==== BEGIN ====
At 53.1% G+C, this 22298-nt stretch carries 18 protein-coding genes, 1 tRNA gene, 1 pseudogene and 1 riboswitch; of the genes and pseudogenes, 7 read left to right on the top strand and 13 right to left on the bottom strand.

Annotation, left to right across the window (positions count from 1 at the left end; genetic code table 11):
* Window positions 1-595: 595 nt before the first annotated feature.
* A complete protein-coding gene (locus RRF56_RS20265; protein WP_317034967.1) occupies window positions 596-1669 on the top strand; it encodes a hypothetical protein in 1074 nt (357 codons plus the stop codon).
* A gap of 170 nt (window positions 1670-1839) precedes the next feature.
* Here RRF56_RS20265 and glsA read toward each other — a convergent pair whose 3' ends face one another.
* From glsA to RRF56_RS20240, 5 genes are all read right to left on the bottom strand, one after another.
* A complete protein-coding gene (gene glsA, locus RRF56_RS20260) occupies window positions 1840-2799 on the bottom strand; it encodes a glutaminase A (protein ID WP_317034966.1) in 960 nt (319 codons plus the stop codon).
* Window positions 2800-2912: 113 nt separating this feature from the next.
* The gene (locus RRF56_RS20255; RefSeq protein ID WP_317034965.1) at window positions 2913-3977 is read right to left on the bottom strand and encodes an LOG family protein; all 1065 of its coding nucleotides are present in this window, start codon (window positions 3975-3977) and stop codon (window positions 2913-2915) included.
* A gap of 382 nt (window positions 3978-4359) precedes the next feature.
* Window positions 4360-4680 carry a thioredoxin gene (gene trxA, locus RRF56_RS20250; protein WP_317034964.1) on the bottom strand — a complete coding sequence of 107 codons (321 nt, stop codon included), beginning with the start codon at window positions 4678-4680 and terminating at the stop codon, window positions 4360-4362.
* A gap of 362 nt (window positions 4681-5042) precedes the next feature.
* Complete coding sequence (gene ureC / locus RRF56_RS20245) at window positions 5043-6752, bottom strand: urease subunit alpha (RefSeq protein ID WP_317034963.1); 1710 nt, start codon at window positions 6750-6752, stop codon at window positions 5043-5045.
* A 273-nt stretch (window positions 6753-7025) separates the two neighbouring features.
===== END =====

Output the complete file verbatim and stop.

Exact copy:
At 53.1% G+C, this 22298-nt stretch carries 18 protein-coding genes, 1 tRNA gene, 1 pseudogene and 1 riboswitch; of the genes and pseudogenes, 7 read left to right on the top strand and 13 right to left on the bottom strand.

Annotation, left to right across the window (positions count from 1 at the left end; genetic code table 11):
* Window positions 1-595: 595 nt before the first annotated feature.
* A complete protein-coding gene (locus RRF56_RS20265; protein WP_317034967.1) occupies window positions 596-1669 on the top strand; it encodes a hypothetical protein in 1074 nt (357 codons plus the stop codon).
* A gap of 170 nt (window positions 1670-1839) precedes the next feature.
* Here RRF56_RS20265 and glsA read toward each other — a convergent pair whose 3' ends face one another.
* From glsA to RRF56_RS20240, 5 genes are all read right to left on the bottom strand, one after another.
* A complete protein-coding gene (gene glsA, locus RRF56_RS20260) occupies window positions 1840-2799 on the bottom strand; it encodes a glutaminase A (protein ID WP_317034966.1) in 960 nt (319 codons plus the stop codon).
* Window positions 2800-2912: 113 nt separating this feature from the next.
* The gene (locus RRF56_RS20255; RefSeq protein ID WP_317034965.1) at window positions 2913-3977 is read right to left on the bottom strand and encodes an LOG family protein; all 1065 of its coding nucleotides are present in this window, start codon (window positions 3975-3977) and stop codon (window positions 2913-2915) included.
* A gap of 382 nt (window positions 3978-4359) precedes the next feature.
* Window positions 4360-4680 carry a thioredoxin gene (gene trxA, locus RRF56_RS20250; protein WP_317034964.1) on the bottom strand — a complete coding sequence of 107 codons (321 nt, stop codon included), beginning with the start codon at window positions 4678-4680 and terminating at the stop codon, window positions 4360-4362.
* A gap of 362 nt (window positions 4681-5042) precedes the next feature.
* Complete coding sequence (gene ureC / locus RRF56_RS20245) at window positions 5043-6752, bottom strand: urease subunit alpha (RefSeq protein ID WP_317034963.1); 1710 nt, start codon at window positions 6750-6752, stop codon at window positions 5043-5045.
* A 273-nt stretch (window positions 6753-7025) separates the two neighbouring features.